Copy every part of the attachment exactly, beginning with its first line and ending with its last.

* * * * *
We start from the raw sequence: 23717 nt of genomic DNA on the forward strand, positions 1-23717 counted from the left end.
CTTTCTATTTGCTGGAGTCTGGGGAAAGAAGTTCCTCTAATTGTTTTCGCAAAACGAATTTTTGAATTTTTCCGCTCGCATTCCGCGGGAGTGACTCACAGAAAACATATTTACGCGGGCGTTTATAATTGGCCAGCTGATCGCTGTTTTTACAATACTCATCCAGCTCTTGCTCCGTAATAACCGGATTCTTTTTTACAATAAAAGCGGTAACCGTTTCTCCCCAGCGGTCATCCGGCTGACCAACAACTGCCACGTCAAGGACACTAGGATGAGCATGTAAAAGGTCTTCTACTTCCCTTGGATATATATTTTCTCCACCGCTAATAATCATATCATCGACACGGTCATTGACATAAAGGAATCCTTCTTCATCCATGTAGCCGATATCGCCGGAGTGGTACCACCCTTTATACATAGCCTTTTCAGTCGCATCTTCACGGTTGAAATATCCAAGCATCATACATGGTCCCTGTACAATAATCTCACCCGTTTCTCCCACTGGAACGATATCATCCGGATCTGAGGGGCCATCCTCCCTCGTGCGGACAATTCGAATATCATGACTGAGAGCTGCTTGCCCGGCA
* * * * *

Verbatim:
We start from the raw sequence: 23717 nt of genomic DNA on the forward strand, positions 1-23717 counted from the left end.
CTTTCTATTTGCTGGAGTCTGGGGAAAGAAGTTCCTCTAATTGTTTTCGCAAAACGAATTTTTGAATTTTTCCGCTCGCATTCCGCGGGAGTGACTCACAGAAAACATATTTACGCGGGCGTTTATAATTGGCCAGCTGATCGCTGTTTTTACAATACTCATCCAGCTCTTGCTCCGTAATAACCGGATTCTTTTTTACAATAAAAGCGGTAACCGTTTCTCCCCAGCGGTCATCCGGCTGACCAACAACTGCCACGTCAAGGACACTAGGATGAGCATGTAAAAGGTCTTCTACTTCCCTTGGATATATATTTTCTCCACCGCTAATAATCATATCATCGACACGGTCATTGACATAAAGGAATCCTTCTTCATCCATGTAGCCGATATCGCCGGAGTGGTACCACCCTTTATACATAGCCTTTTCAGTCGCATCTTCACGGTTGAAATATCCAAGCATCATACATGGTCCCTGTACAATAATCTCACCCGTTTCTCCCACTGGAACGATATCATCCGGATCTGAGGGGCCATCCTCCCTCGTGCGGACAATTCGAATATCATGACTGAGAGCTGCTTGCCCGGCA